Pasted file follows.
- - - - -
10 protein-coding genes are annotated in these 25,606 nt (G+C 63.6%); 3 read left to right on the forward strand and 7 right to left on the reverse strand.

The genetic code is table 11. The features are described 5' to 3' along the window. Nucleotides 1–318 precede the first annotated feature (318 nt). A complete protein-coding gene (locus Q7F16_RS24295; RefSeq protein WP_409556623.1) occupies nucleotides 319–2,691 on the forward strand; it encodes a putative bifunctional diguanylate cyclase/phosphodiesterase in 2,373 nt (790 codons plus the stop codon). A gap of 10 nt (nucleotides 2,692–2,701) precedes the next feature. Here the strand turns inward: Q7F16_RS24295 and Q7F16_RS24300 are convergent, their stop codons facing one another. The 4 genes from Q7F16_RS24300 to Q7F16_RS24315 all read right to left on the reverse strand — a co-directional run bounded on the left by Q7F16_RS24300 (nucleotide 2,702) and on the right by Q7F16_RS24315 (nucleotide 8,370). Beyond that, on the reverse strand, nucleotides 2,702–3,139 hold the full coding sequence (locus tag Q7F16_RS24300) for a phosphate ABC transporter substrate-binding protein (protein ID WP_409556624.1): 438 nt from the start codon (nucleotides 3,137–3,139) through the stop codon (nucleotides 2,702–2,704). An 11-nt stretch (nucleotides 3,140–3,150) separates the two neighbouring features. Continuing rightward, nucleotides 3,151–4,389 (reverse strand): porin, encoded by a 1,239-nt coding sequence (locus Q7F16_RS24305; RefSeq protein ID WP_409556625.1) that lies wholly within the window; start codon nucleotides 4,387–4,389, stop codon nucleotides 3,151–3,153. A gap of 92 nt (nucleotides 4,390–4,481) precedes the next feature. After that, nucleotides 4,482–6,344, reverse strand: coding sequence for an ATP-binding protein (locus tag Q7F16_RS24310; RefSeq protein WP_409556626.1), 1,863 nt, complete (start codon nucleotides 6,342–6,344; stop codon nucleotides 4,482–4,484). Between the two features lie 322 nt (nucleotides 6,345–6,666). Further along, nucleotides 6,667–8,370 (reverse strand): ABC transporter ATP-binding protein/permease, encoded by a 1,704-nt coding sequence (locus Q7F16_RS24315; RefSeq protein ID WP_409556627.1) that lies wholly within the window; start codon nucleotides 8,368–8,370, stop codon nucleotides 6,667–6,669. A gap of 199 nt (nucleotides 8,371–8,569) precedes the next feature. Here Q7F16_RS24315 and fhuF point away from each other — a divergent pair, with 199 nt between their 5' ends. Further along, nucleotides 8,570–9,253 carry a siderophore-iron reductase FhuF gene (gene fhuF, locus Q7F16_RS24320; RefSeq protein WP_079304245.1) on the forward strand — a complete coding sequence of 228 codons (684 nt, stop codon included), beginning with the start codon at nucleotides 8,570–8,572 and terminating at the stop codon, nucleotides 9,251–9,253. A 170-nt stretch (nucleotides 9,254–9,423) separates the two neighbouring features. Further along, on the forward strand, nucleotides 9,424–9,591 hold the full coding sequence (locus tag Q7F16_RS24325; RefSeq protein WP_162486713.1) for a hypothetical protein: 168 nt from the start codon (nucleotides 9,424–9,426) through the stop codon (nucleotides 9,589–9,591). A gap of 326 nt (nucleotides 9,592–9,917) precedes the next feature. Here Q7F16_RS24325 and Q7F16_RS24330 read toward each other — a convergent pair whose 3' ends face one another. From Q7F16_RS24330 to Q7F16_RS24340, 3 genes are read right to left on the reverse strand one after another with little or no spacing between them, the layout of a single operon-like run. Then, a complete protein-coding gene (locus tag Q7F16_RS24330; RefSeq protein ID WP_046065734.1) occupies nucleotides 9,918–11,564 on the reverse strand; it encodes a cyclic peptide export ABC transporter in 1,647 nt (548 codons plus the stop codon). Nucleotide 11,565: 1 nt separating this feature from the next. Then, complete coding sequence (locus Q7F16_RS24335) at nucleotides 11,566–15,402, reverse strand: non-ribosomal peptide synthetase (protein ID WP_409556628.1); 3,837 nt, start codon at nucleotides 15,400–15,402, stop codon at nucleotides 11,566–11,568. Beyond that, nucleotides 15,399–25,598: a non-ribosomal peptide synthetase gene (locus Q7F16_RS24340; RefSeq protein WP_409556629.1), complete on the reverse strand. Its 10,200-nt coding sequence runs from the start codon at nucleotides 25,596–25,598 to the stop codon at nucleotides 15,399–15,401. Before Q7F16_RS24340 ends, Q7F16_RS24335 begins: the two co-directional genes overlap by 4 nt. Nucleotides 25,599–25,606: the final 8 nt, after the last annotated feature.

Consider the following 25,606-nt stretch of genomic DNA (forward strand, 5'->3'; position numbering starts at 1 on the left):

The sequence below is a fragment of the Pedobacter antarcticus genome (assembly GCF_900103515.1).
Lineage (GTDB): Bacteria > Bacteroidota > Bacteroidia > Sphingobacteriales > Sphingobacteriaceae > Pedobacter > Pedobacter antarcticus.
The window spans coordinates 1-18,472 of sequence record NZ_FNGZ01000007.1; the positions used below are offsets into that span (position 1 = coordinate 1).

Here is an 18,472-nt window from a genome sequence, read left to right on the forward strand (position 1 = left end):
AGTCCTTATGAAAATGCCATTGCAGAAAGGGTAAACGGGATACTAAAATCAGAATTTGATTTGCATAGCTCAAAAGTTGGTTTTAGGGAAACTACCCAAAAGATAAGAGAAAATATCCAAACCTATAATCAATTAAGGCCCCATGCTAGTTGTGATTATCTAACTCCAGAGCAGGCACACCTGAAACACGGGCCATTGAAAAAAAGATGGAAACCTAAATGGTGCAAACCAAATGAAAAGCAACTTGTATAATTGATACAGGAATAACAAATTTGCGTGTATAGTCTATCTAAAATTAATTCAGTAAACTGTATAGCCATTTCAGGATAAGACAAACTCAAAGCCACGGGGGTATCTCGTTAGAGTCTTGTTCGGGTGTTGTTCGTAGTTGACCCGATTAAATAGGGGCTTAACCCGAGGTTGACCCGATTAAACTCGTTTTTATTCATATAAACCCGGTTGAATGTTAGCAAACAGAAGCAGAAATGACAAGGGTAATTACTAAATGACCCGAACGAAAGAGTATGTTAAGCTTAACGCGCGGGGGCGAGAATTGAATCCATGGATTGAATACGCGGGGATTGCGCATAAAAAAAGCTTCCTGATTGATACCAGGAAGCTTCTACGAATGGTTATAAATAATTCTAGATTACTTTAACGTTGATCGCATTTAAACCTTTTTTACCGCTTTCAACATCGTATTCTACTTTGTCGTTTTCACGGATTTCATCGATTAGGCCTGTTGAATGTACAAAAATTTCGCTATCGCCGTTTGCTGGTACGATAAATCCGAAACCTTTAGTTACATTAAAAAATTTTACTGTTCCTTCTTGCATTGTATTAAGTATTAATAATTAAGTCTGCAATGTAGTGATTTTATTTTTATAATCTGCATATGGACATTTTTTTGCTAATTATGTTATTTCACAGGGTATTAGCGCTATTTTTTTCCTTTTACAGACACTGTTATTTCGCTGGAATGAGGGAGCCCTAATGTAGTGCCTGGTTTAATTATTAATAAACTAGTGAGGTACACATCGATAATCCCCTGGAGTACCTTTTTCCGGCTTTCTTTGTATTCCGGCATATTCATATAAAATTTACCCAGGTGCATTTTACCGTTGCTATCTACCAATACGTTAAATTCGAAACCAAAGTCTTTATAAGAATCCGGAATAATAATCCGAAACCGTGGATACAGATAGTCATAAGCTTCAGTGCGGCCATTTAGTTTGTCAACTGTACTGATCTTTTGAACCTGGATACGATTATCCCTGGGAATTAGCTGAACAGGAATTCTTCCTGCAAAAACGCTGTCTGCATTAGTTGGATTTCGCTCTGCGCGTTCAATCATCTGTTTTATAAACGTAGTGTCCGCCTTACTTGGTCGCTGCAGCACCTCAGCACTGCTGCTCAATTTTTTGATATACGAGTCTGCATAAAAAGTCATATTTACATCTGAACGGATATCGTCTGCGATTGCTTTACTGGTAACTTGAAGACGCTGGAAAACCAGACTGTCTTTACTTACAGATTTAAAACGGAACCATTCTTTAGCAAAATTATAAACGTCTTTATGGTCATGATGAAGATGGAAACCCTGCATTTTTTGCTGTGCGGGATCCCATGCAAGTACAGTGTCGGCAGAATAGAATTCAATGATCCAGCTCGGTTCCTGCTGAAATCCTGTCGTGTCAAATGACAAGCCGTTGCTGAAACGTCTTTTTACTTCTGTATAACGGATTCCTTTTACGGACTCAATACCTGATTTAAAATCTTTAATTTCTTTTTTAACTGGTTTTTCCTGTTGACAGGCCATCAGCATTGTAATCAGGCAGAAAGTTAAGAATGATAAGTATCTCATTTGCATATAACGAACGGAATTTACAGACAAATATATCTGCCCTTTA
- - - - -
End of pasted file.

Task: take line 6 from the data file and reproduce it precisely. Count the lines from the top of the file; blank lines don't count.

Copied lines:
The window spans coordinates 1-18,472 of sequence record NZ_FNGZ01000007.1; the positions used below are offsets into that span (position 1 = coordinate 1).